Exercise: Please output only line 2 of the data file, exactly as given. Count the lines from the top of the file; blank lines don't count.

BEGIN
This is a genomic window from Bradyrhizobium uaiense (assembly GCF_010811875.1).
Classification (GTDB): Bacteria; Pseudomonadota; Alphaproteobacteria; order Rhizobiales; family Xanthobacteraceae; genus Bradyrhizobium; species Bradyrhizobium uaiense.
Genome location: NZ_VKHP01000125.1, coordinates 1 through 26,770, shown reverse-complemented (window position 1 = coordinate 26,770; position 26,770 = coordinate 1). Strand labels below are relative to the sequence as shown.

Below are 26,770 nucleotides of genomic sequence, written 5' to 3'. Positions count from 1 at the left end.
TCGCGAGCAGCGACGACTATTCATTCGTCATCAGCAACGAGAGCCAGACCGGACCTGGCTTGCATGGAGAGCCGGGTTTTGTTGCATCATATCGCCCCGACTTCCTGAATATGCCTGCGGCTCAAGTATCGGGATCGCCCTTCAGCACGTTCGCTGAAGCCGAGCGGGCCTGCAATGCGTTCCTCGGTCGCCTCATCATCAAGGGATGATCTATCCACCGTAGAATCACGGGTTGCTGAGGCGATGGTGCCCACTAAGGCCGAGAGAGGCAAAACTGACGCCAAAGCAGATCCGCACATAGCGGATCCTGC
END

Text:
Classification (GTDB): Bacteria; Pseudomonadota; Alphaproteobacteria; order Rhizobiales; family Xanthobacteraceae; genus Bradyrhizobium; species Bradyrhizobium uaiense.